The Sweet History Of Canada's Iconic Nanaimo Bars

Throughout history, countries and cultures have used their own unique culinary prowess to create some of the world's most iconic desserts. France has the creme brûlée. Italy has gelato. The United States has apple pie. Japan has mochi. Belgium has waffles — yes, over there they are considered dessert, not breakfast (via Delish). These are just a few of the diverse range of desserts you'll find if and when you choose to travel. But maybe you don't make it to some of the places we just mentioned, so let us encourage you to start a little closer to home. If you live in the United States, one of the easiest ways to begin your international journeys is to head to our northern border to visit our friend, Canada.

Though we share many differences — Canadians are very proud to be separate from the United States — we do share not only the longest international border in the entire world at 5,525 miles but also have one of the closest bilateral relationships of any sovereign nations, per U.S. Department of State. And though the Canadian border may be closer to some than others — drive down Casewell Avenue Derby Line, Vermont to see what we mean — it still stands as probably the easiest foreign nation to visit from the United States. And when you do visit, you're going to want to try a Nanaimo bar, which stands proud as Canada's most iconic dessert.

Seven decades of sweetness

The origins of who first conceived of the Nanaimo bar are hazy. What is certain is the fact that this delectable treat was created in, and named for, the city of Nanaimo in British Columbia. According to The New York Times, Nanaimo was a major coal mining city before it became the namesake for Canada's favorite dessert. The first written evidence available of the recipe for what would become the Nanaimo bar is in the 1952 edition of the Women's Auxiliary "Nanaimo Hospital Cookbook." Though it was only referred to as a chocolate square, the basic recipe was present. A year later, a similar recipe was published in "Edith Adams' Cookbook" this time under the label of Nanaimo bar (via British Columbia Magazine).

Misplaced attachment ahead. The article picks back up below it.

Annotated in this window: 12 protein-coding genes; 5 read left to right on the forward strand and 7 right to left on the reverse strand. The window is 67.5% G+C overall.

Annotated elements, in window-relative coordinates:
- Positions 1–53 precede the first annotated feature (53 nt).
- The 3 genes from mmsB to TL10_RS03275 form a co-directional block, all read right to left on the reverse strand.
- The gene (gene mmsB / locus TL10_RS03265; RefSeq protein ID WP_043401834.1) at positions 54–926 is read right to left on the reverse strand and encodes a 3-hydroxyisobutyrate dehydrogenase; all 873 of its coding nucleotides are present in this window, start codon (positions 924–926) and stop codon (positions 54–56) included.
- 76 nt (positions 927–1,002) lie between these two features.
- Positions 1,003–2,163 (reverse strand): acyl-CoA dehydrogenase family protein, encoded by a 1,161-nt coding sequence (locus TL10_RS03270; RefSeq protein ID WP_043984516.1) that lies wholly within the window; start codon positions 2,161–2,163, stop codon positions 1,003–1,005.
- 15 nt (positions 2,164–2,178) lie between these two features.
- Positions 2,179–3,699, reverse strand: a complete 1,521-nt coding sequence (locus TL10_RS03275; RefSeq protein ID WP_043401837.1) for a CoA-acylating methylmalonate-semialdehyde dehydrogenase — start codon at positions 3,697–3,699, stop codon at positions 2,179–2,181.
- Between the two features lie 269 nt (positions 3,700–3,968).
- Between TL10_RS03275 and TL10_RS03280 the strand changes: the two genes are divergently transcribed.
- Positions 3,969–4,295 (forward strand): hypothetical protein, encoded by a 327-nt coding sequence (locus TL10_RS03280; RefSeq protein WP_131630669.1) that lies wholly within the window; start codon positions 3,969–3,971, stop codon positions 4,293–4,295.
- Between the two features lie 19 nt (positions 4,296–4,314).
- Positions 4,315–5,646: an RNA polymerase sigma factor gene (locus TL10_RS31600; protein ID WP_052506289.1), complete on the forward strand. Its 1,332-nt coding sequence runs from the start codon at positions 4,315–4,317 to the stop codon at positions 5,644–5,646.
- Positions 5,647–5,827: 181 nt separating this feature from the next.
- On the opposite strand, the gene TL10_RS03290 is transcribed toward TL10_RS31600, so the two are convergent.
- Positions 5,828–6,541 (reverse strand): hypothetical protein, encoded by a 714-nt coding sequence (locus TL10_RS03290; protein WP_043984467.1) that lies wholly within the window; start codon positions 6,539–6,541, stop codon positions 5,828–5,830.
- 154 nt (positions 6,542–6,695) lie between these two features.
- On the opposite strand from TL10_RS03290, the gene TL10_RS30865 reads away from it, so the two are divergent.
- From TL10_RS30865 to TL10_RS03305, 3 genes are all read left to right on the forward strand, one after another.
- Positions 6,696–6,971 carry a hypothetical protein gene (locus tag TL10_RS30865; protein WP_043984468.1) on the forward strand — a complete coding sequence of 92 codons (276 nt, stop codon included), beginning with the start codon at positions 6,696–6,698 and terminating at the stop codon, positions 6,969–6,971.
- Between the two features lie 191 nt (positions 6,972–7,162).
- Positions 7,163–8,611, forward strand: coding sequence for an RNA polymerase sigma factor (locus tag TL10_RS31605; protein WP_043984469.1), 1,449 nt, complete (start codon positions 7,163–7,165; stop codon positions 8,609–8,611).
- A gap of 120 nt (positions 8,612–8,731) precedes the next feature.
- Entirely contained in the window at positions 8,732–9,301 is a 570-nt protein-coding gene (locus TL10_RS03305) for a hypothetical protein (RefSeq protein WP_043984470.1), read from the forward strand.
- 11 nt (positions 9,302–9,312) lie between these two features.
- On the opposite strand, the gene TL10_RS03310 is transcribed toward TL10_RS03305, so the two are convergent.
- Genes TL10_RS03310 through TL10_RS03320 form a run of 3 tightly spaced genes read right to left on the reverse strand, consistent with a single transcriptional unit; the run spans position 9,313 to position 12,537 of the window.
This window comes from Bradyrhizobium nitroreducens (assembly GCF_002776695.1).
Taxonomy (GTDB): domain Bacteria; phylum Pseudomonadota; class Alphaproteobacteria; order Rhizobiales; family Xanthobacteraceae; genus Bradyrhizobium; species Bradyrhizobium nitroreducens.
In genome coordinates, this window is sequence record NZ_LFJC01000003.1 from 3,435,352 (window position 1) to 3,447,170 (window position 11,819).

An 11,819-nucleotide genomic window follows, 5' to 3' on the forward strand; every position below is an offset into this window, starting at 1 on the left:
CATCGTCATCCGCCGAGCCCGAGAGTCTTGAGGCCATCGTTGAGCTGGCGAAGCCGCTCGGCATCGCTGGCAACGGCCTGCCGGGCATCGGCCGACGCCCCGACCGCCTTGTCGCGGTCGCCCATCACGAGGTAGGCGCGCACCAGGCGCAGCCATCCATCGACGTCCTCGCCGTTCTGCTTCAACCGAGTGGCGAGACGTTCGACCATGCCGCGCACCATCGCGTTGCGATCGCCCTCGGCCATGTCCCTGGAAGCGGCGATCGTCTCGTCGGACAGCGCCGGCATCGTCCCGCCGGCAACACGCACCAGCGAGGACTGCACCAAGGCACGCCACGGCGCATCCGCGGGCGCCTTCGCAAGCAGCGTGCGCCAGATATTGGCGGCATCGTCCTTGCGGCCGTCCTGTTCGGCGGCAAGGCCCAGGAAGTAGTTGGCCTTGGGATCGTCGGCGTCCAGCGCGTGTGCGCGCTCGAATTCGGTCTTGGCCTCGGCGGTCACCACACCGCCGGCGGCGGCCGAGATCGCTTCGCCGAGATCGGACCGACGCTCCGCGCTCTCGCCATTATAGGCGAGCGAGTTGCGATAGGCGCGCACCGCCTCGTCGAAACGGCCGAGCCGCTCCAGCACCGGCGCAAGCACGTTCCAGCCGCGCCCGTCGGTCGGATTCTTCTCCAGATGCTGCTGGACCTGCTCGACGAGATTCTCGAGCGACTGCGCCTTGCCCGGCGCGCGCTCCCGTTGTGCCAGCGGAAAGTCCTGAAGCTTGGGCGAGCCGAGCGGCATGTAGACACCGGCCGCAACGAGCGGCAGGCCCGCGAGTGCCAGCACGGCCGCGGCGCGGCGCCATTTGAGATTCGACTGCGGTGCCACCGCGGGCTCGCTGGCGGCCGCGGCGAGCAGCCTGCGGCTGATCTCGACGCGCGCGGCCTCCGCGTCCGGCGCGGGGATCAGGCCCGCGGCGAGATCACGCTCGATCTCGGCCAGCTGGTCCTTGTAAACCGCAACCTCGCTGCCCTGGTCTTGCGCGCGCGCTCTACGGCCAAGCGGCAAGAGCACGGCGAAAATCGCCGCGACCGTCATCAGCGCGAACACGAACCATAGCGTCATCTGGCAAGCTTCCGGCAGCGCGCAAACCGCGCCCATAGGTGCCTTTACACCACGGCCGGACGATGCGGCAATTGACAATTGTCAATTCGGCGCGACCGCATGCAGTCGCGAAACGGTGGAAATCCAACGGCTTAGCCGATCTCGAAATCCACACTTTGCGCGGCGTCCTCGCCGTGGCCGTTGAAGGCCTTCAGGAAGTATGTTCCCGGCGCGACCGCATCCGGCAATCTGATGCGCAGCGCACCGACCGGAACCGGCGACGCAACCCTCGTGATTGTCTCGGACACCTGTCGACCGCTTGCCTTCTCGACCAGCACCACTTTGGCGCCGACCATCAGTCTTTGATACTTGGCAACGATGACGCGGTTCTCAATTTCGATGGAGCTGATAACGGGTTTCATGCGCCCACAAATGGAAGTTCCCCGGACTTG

The Nanaimo bar remained fairly exclusive to its namesake until the 1970s. During her time at university in Vancouver, Susan Mendelson sold Nanaimo bars to pay for her tuition. Finding success, she founded The Lazy Gourmet cafe and catering company, which lays claim to being the first business to sell Nanaimo bars. A Nanaimo bar recipe contest held by the city, the creation of city mascot Nanaimo Barney, sales of Nanaimo bars on British Columbia ferries, and the creation of a Nanaimo Bar tasting trail throughout the city of Nanaimo all added to the publicity. Once the bar exceeded its reach beyond British Columbia, there was no stopping its popularity (via The Canadian Encyclopedia).

What is a Nanaimo bar?

Now it's time to see what all the fuss is about. The Nanaimo bar is a perfect example of a no-bake dessert. According to The Canadian Encyclopedia, no-bake desserts have a long history stretching back to the oldest known cookbook, the Apicius De Re Coquinaria. A more recent example would be something like an English trifle. Though you are likely to find a fair number of Nanaimo bar recipes that tell you to bake the base layer, the traditional way of making these bars requires no oven time. The basic structure of a Nanaimo bar is as follows: coconut and graham cracker base, yellow custard center, and a chocolate top. There is some debate over which layer should be the thickest, but the official recipe, as laid out by Joyce Hardcastle (who won Nanaimo's recipe contest), has the central custard layer as the heftiest (via The City of Nanaimo).

That central layer is the most Canada-specific part of the recipe. Purists might even say it's not a true Nanaimo bar if it wasn't made with Bird's Custard Powder. According to The New York Times, it's this instant custard powder (once prevalent throughout the British Empire) that gives the Nanaimo bar its distinctive hue. We say this is Canada-specific because you're not likely to find Bird's at any American grocery store, though you can purchase it online. So, if you're visiting our northern friends anytime soon, be sure to buy and try a Nanaimo bar.